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|A CurtainUp Review
by Elyse Sommer
Our DC critic Les Gutman saw and reviewed Proposals last month, when it made its last stop before settling in at the Broadhurst. As a long-time Simon admirer who believes that his work is worth seeing even when it is his less-than-best (i.e. Jake's Women ), I decided to check out the New York production to see if there was any noticeable "doctoring" and if I agreed with all, some or none of what Les had to say.
Since there is little evidence of extensive changes from October to November Les' review at the beginning of the DC-October Report as our review of record. However, since I agree with most but not all of what he had to say, the following is an addendum review of sorts, with a sentence or paragraph introduced by LG excerpted from the DC review and a follow-up sentence preceded by ES representing my take on his. For the full review, go to (October DC-Report)
L.G.-- The country house comedy endures and flourishes. Neil Simon's contribution to the genre is set in the Poconos of the 1950's and as enjoyable as anything he has ever written
E.S.-- This needs a caveat or two. If you view enjoyable à la Simon as a laugh a minute, you're going to be disappointed in this play. The laughs are scattered chuckles and not the rat-tat-tat non-stop variety of Sunshine Boys, The Odd Couple or Rumors. This play, despite its often sun soaked country atmosphere is written in dark ink which, if you stick to his most current plays, brings it closer to Lost In Yonkers , but without quite the depth of that play. The "enjoyable as anything" also bears modifying to apply to the second act. The first act starts off and ends with flair, but for me, sagged and dragged in the middle. L.G.-- We meet people we'd swear we know; their problems, big and small, seem like our own. Somehow, this makes us laugh, often and a lot. Even when the subject is much darker than usual.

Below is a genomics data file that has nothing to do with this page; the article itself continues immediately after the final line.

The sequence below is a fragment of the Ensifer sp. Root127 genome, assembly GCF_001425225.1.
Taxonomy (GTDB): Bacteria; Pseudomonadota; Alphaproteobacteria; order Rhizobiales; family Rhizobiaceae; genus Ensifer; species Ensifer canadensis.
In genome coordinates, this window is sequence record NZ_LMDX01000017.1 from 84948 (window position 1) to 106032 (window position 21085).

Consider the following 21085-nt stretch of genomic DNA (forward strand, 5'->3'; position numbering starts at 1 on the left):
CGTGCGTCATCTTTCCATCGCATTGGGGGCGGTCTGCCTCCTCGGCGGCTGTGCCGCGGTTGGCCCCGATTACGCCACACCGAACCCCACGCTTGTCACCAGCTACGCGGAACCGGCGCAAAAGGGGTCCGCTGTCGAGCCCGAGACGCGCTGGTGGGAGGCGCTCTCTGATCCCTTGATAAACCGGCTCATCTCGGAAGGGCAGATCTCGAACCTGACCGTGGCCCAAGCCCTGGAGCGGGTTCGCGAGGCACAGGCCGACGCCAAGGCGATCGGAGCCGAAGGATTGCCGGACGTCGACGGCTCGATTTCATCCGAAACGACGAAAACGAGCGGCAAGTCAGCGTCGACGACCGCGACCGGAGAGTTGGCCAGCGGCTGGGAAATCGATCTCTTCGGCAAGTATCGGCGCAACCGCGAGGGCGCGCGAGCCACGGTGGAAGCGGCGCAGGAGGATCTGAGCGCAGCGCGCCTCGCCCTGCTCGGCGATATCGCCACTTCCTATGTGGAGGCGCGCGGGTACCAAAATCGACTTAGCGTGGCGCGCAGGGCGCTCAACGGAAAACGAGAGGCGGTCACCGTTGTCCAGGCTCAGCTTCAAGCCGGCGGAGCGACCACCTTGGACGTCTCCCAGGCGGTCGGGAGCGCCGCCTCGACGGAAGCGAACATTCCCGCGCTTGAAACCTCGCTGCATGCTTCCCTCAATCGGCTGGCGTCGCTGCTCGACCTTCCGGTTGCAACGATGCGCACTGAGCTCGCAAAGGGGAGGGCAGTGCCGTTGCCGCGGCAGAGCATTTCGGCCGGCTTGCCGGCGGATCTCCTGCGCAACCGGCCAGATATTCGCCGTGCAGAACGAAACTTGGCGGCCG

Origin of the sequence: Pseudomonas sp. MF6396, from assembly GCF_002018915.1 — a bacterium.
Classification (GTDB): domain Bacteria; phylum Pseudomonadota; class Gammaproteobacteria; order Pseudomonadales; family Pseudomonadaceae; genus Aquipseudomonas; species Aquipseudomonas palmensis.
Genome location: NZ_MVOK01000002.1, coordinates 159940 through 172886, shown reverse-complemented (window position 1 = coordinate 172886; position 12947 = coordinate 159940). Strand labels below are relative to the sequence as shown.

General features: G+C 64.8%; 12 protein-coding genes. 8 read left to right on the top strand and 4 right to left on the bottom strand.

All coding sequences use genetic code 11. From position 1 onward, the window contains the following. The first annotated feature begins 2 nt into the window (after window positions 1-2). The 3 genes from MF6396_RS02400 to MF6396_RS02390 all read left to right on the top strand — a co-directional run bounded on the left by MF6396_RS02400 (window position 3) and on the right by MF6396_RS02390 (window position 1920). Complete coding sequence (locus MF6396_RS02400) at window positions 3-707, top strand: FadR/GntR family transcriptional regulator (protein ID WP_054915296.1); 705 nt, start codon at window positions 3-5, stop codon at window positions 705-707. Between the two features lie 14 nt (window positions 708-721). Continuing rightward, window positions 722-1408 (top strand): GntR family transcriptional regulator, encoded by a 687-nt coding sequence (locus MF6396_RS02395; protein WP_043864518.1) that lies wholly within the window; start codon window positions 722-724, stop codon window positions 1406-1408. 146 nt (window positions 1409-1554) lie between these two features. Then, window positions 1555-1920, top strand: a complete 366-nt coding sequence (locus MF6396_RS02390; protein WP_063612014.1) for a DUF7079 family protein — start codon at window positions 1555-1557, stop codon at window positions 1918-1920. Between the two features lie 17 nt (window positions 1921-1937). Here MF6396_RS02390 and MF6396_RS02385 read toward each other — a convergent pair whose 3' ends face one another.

E.S.-- Those bold-faced words again evoke a caveat. The laughs, at least at the Broadhurst performance I attended, were scattered and did not begin to catch fire until the wonderful Peter Rini came on stage.
L.G. -- Clemma travels to her living past, a structure not as successful as it is perhaps clever. Notwithstanding, it casts an interestingly reflective, if sometimes somber, shadow on the proceedings.
E.S.-- I'm glad Les overcame his initial reserve about this device. I thought it worked extremely well from the opening scene and right on.
L.G. -- There is a maturity of subject and style in Proposals that reveals a progression in Simon's development, a shift that has been noticeable sinceBrighton Beach Memoirs. . . .Cares and concerns are no longer marginalized . . . Still, Simon's craftsmanship in dealing with these more serious elements never rises to the level of his comedic work, and seams are particularly visible in the unnecessarily long second act.
E.S.-- I agree with Les' evaluation of the play's inability to rise above the comedic level, (especially the overdone bird shtik), but for me, it was the first act that was unnecessarily long and the second that saw the cream rise. Perhaps this is a case of DC to NYC script doctoring but for me both the comedic elements and the relationships came together in that act so that it seemed much faster moving than the first. Also, the scene between Clemma and Josie and Josie and her mother really grabs the emotions and literally makes you choke up.
E.S.-- This isn't a contradiction of any of Les' praises of the actors but an additional pat on the back for Katie Finneran as Sammii who comes on stage during Act 2 as Ray's girlfriend but is clearly marked to end up as Vinnie's Sure her character is the familiar Judy Holliday mold, but so what? Her facial expressions, alone, are priceless.
E.S.-- More of the above. Praises for the production values are also due to Stephen Flaherty for incidental music. This is the same composer who wrote the music for Once On An Island and the forthcoming Ragtime.
L.G. -- Even with its faults, if this is to be Simon's last offering for Broadway, it is already a swan song with an exceptionally appealing voice. Matured as it is, it remains true to his roots most of all.
E.S.-- This is less a contradiction as a point of fact. According to an interview with Charley Rose earlier this week, no matter how Proposals fares at the Broadhurst, Simon is not about to donate his typewriter to some theatrical archive. He sounded determined to continue writing for both the theater and the movies. For Les Gutman's full review of Proposals during its October run in Washington go here